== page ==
Have you ever left the doctor’s office realizing you forgot to mention a symptom or ask a question? Do you walk out feeling as if you’ve forgotten instructions? You are not alone! Given that the average appointment lasts about 15 minutes, it is easy to feel rushed or unsure at the end of one.
According to the Journal of the Royal Society of Medicine, 40 to 80 percent of medical information provided by health care practitioners is forgotten immediately, and the greater the amount of information provided, the less that is recalled. Fortunately, there are a few things you can prepare beforehand to ensure you or your loved one is getting the most out of office visits.
First, set goals for your appointment. Is this a wellness visit, a follow up on a chronic disease (diabetes or high blood pressure), or a new complaint? Have a plan walking into the office: “What do I want to see happen by the end of this visit?” Are you looking for a diagnosis, a change in medications, a new treatment, or a change to what you are already doing? Are you just looking for reassurance? This is important to know to avoid unnecessary testing. If you have several items you’d like addressed at your visit, make sure you ask for a longer appointment time, or schedule more than one appointment.
Second, list your symptoms. Often, your doctor will ask you to keep a symptom diary and pay attention to how your symptoms are changing over time. If this is done before your visit, it may help your doctor make a diagnosis. Be sure to note when your symptoms started, what they feel or look like, how severe the symptoms are, how they have changed, what seems to trigger your symptoms, and what seems to alleviate your symptoms. No greater honor can you give to a physician than to trust him or her with your health care. It can be difficult to be vulnerable with your physician and volunteer information about your symptoms and other health concerns. However, the more information your physician has, the more equipped he or she is to diagnose and heal.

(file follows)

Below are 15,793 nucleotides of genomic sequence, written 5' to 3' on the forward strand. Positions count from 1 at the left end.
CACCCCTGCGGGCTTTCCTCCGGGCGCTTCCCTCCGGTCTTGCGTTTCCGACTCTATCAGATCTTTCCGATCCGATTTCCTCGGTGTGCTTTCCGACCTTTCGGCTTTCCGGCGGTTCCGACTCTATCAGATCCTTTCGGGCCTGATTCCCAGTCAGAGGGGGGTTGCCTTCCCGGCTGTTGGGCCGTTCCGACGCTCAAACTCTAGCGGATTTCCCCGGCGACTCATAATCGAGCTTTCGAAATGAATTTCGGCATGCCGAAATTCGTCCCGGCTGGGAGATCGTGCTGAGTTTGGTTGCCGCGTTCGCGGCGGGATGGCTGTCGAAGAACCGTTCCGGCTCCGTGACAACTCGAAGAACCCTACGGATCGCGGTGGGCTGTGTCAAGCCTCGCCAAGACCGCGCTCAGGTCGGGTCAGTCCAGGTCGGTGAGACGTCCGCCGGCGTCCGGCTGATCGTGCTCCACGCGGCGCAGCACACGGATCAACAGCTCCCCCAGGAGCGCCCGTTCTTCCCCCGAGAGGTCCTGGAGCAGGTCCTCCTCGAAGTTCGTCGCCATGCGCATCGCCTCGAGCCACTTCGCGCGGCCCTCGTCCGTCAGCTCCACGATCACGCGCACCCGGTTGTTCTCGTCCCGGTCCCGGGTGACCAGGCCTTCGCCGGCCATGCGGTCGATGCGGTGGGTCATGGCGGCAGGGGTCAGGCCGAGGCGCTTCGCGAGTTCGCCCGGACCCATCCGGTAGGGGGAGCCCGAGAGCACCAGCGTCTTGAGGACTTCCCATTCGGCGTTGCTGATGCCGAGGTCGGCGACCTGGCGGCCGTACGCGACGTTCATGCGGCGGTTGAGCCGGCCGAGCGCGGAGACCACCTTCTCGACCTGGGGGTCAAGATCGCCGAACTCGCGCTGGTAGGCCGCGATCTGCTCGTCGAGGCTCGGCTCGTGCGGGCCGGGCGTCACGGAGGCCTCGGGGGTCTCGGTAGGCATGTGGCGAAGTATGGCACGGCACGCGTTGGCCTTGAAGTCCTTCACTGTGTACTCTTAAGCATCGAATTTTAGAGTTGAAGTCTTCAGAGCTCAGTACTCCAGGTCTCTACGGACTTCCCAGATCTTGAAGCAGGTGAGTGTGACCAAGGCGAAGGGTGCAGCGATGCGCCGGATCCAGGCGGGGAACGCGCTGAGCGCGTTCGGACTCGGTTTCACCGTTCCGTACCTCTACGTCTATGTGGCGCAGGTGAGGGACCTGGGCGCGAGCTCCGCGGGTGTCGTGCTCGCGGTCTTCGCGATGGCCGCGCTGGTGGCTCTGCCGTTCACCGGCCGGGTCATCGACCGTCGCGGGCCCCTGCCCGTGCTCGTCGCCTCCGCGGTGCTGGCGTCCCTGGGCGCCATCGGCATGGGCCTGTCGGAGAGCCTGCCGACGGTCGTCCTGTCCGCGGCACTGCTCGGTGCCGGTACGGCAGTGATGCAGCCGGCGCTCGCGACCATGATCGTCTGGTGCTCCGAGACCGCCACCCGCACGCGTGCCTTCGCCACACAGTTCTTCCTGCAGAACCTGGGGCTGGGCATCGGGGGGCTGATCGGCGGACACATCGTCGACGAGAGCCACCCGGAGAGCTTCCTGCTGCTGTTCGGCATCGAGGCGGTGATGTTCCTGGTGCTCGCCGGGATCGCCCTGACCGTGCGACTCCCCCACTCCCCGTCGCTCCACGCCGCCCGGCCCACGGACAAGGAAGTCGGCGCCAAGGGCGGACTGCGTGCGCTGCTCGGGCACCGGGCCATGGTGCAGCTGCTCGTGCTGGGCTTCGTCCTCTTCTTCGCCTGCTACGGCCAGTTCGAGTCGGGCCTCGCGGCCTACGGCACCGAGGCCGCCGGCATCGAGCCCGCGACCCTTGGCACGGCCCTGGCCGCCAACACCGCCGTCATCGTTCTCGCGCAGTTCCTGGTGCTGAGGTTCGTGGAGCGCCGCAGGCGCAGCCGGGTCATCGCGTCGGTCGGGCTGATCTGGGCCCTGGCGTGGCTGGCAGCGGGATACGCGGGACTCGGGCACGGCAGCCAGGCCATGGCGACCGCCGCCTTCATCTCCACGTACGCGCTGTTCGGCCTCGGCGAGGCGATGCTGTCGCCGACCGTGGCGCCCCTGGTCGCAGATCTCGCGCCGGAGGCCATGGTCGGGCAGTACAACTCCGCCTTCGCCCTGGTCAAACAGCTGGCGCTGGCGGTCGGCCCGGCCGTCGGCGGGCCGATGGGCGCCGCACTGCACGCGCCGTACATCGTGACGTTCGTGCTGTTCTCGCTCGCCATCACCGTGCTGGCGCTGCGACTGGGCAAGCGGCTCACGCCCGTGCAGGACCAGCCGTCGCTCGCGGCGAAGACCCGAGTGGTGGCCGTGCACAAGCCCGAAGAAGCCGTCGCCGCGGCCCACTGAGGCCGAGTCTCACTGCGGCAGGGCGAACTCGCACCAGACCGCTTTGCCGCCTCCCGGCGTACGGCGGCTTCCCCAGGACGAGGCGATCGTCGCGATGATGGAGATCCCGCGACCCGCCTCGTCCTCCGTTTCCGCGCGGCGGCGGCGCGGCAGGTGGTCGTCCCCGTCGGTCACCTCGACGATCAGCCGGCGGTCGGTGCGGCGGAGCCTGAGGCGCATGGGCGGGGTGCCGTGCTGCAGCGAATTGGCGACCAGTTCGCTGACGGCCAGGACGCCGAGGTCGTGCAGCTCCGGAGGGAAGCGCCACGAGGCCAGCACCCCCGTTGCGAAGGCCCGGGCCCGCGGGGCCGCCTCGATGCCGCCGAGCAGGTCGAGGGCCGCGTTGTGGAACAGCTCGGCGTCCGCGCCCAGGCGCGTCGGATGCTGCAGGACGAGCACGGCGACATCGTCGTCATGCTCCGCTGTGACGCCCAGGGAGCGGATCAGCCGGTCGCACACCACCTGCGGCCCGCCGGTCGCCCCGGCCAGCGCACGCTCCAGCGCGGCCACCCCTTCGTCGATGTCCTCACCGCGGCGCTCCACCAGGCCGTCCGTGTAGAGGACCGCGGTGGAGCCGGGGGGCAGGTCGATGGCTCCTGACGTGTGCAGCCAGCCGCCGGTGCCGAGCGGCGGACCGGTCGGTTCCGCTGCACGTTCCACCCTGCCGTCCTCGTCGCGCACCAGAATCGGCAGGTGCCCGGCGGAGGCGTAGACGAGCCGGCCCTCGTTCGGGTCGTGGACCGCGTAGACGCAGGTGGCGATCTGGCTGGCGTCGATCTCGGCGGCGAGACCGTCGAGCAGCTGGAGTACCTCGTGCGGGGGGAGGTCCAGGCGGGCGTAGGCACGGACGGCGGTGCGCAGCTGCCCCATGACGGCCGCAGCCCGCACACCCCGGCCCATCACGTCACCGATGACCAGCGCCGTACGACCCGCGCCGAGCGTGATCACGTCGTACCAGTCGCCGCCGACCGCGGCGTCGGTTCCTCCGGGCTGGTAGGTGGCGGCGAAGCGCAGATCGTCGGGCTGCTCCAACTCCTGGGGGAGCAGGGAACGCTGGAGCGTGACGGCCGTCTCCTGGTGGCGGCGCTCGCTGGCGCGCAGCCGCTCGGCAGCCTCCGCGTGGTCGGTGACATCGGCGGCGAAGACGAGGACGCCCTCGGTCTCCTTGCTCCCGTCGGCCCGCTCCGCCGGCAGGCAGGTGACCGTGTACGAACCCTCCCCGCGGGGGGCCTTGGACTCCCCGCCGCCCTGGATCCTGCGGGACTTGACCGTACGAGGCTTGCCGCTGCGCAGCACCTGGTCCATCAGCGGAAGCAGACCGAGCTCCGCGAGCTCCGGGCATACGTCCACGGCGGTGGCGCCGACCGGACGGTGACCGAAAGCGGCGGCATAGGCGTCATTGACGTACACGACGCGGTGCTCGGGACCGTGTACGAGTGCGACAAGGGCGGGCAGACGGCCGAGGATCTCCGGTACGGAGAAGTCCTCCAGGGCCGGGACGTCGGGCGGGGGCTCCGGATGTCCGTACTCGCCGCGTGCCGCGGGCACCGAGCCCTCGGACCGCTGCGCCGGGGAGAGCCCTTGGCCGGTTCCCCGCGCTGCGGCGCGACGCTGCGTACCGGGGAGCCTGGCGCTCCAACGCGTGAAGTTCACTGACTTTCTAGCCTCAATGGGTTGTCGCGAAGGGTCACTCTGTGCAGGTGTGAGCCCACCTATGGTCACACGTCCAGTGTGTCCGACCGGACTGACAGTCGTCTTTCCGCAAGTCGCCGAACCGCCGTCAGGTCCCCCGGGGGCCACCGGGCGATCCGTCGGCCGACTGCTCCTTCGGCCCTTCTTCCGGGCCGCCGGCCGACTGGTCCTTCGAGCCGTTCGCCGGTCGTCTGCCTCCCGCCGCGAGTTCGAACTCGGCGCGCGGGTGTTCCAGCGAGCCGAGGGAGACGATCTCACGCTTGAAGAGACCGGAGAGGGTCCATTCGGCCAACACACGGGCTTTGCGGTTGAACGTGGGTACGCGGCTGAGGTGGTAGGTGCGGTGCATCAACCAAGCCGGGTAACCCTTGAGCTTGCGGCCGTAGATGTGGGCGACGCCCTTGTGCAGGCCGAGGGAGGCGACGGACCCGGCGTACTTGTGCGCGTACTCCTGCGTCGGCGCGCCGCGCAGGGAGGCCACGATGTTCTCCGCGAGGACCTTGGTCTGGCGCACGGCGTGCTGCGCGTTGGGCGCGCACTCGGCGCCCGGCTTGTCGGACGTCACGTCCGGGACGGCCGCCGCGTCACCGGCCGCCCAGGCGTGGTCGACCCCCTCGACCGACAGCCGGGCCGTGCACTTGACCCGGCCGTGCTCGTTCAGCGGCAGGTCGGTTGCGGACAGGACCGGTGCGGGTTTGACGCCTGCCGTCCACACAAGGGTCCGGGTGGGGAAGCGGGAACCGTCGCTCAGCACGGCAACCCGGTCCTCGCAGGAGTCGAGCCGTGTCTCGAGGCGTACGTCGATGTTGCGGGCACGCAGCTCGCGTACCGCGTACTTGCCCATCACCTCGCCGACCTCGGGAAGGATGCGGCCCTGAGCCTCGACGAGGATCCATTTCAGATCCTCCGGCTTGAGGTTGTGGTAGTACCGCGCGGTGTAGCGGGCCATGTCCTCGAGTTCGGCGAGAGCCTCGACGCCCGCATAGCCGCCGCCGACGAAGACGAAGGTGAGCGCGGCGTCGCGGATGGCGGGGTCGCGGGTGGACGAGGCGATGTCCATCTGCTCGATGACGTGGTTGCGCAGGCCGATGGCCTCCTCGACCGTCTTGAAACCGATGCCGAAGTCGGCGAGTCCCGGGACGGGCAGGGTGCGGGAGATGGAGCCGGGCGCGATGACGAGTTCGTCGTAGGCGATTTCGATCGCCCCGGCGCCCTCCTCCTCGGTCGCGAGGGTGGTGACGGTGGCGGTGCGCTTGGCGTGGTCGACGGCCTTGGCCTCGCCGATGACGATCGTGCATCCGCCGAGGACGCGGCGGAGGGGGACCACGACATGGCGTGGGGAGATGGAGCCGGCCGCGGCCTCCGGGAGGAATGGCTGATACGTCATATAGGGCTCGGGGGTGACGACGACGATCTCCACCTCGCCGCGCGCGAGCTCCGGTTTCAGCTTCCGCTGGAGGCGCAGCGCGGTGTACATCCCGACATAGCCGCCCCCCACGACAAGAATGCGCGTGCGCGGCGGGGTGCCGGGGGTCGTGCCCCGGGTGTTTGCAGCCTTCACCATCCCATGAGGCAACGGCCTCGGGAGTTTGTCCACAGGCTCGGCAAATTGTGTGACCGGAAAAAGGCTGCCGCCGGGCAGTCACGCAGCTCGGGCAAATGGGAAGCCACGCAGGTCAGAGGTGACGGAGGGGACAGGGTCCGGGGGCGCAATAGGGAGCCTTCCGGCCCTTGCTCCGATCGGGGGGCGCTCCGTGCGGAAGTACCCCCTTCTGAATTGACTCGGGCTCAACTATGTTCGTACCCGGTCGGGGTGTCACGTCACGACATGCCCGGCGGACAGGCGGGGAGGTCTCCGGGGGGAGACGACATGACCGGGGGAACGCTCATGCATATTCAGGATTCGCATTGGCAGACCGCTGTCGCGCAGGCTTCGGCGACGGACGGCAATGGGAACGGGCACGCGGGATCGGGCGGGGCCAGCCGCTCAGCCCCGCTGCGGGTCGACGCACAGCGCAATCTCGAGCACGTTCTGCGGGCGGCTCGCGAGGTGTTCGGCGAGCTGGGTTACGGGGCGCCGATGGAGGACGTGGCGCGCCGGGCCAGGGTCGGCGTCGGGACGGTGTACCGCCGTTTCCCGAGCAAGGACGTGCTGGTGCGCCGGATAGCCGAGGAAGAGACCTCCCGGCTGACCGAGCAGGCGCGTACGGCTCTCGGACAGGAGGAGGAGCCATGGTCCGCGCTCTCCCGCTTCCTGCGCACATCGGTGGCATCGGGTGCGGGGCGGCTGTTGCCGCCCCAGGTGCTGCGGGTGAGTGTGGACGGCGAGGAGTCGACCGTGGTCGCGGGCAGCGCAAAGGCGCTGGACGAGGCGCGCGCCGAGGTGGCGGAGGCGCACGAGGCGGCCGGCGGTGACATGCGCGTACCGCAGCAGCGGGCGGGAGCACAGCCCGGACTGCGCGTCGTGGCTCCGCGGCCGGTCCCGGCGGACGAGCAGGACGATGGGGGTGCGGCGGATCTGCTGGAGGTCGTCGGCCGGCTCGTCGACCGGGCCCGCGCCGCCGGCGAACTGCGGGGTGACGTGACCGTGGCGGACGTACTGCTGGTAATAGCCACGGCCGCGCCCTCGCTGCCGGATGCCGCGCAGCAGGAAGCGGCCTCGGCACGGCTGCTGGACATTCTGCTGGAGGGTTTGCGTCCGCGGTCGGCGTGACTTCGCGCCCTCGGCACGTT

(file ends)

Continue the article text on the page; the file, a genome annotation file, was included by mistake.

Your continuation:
Third, bring an organized copy of your medical information with you to your visit. Be sure to include a detailed history of your own health (including past medical diagnoses and surgeries), and that of your immediate family members. Include a list of your current medications (including prescriptions, over-the- counter products, and natural or herbal supplements) with the dosage and how often you take them. If you’re visiting your primary care physician, you also can bring all your medication bottles with you to the visit to ensure they align with what the doctor thinks you are taking. It is also important to include names and phone numbers for emergency contacts, doctors you’ve received treatment from in the past and why, and your preferred pharmacy.
If your doctor has ordered testing (lab work or imaging) to be completed prior to your appointment, ensure the office has received the results prior to your appointment. This most often occurs when your primary physician orders testing prior to your visit with a specialist. A couple of days before your visit, contact the office to be sure that all of your records, imaging, and laboratory results have been received. This will make the visit with the consultant go much smoother and be more productive.
Fourth, don’t be afraid to ask questions or voice concerns. There is no such thing as a dumb question – this is your body and you are the person who needs to understand the plan in order to take the best care of yourself. Consider writing down specific questions you would like to ask your doctor to help you stay focused during the visit.
Finally, take notes during the office visit. Consider using a notepad, your phone notes app, bringing someone to take notes for you, or asking your doctor to write down or print off a summary of the office visit. Make sure a plan for follow-up is made, with instructions on what to do if treatment isn’t working, and how to get in touch with the doctor.